best films: #61: SENSE AND SENSIBILITY (1995)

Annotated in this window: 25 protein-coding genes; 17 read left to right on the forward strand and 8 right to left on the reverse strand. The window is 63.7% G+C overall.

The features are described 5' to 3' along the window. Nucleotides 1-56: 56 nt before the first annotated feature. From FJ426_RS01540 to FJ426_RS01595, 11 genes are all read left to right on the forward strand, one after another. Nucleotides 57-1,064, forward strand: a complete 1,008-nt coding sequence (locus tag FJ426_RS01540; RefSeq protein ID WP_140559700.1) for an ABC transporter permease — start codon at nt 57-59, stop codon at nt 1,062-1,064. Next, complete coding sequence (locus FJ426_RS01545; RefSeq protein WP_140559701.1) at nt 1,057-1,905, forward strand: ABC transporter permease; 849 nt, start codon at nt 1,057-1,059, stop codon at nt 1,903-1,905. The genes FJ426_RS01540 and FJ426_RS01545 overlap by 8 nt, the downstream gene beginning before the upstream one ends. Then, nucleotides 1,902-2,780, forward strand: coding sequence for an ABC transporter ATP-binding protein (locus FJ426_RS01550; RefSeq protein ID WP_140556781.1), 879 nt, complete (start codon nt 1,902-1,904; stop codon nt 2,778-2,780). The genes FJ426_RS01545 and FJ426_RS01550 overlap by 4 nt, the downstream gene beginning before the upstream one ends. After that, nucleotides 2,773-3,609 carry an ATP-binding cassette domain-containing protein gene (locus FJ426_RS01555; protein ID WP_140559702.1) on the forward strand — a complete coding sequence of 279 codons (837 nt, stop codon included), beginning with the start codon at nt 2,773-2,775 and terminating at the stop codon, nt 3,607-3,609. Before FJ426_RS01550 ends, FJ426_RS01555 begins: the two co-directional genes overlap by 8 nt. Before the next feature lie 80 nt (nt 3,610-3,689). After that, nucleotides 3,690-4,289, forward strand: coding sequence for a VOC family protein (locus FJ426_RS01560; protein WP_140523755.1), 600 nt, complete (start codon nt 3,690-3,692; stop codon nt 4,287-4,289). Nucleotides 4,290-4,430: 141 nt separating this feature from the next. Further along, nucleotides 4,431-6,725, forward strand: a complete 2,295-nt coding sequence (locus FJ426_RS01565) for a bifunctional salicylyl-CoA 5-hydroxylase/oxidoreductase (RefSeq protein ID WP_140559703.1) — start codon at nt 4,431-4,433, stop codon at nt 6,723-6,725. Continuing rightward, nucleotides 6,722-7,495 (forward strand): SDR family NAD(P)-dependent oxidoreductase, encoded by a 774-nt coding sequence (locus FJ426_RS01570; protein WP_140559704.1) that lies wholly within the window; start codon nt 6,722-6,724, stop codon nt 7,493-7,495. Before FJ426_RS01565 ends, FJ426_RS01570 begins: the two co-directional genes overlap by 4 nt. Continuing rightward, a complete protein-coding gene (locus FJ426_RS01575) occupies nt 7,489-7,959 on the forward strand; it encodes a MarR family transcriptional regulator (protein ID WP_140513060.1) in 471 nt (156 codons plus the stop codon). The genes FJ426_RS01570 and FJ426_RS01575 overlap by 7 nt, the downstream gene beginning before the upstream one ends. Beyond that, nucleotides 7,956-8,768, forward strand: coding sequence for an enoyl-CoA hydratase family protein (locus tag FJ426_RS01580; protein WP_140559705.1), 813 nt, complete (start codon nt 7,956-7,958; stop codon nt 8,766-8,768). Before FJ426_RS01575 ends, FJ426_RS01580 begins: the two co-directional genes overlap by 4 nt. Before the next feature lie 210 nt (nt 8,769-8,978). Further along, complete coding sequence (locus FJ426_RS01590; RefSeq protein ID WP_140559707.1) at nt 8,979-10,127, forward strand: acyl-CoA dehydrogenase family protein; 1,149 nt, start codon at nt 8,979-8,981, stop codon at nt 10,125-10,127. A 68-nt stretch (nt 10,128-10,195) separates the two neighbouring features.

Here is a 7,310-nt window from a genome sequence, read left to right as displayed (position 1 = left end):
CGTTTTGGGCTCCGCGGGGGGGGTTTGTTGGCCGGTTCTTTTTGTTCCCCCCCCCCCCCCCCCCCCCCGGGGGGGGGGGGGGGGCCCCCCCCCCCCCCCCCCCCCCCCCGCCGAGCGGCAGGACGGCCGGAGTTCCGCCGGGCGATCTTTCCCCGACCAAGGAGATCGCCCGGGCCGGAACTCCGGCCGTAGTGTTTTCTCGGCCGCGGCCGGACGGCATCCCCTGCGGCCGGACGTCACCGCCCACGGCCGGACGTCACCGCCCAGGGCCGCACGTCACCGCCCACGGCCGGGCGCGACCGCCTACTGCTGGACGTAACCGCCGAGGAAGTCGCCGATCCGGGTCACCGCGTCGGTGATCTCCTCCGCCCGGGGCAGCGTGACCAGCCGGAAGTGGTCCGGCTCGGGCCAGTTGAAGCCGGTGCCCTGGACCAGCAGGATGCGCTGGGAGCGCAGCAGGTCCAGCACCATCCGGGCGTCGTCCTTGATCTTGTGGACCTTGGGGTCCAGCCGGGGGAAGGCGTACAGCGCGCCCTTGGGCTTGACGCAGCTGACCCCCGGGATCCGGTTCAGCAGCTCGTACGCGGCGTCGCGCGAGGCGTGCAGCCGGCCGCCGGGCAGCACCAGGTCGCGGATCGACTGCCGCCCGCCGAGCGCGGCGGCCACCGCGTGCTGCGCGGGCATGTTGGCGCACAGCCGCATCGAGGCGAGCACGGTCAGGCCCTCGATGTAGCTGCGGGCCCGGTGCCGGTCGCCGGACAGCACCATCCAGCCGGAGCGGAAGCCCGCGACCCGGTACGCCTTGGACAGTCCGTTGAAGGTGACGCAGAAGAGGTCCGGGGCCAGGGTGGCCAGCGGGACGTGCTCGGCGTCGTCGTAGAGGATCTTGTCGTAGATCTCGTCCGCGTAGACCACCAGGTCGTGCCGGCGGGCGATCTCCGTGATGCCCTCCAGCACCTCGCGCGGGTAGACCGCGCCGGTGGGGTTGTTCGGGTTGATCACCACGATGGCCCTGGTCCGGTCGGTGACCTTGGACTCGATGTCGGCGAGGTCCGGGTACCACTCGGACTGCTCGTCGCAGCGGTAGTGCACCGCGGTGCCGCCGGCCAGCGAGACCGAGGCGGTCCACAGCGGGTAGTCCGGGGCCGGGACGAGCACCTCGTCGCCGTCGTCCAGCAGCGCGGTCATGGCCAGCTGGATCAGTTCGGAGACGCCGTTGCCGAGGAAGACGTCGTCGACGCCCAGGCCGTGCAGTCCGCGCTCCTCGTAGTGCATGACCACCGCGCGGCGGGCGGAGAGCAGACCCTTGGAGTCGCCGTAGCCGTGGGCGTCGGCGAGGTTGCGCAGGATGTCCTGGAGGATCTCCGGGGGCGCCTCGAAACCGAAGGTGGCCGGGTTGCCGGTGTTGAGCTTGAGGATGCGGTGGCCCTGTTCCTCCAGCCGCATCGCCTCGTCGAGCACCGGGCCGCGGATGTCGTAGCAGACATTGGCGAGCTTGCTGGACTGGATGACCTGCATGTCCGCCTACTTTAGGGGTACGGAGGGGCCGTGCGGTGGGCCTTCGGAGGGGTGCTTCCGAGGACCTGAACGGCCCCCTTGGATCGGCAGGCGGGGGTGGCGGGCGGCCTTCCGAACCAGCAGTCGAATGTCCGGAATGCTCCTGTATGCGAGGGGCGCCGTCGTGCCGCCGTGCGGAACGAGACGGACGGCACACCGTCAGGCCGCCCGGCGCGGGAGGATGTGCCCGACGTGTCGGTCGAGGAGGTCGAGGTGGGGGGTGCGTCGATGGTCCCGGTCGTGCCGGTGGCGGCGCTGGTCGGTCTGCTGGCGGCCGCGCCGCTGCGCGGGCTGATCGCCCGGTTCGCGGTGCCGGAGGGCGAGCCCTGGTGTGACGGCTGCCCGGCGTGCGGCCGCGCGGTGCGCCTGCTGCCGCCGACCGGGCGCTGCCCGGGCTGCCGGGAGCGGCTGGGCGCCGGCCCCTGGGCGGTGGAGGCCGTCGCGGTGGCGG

Nothing quite does it like a fancy, shiny, costumey period piece. If its source material is penned by Jane Austen, well, you’ve generally got yourself a fairly enjoyable theatrical experience. Sense and Sensibility is no exception and is probably the best and strongest Austen adaptation you can find. (In film, that is; for the absolute best, see 1996’s TV miniseries Pride and Prejudice, which is ineligible for this list, of course.) Buoyed by a fantastic adaptation written by the star herself, Emma Thompson, who is in fine form as usual (is there no end to this woman’s entertainment value?), the movie also boasts the arguable breakthrough from Kate Winslet (who managed her very first Oscar nomination playing Marianne Dashwood in a brilliant star-making turn). Chalk the rest of its appeal up to the curmudgeonly but easy-to-love Colonel Brandon, played by Alan Rickman in his first match-up with Thompson (the second being the complicated relationship they shared in Love Actually, which also provided us with an unsung performance by the great Emma Thompson). But the primary rule of thumb for these types of films is that no one gets anywhere without some genius costume design and some very pretty countrysides, so thank frequent Academy Award magnet team Jenny Beavan and John Bright for her skill with a thread and needle.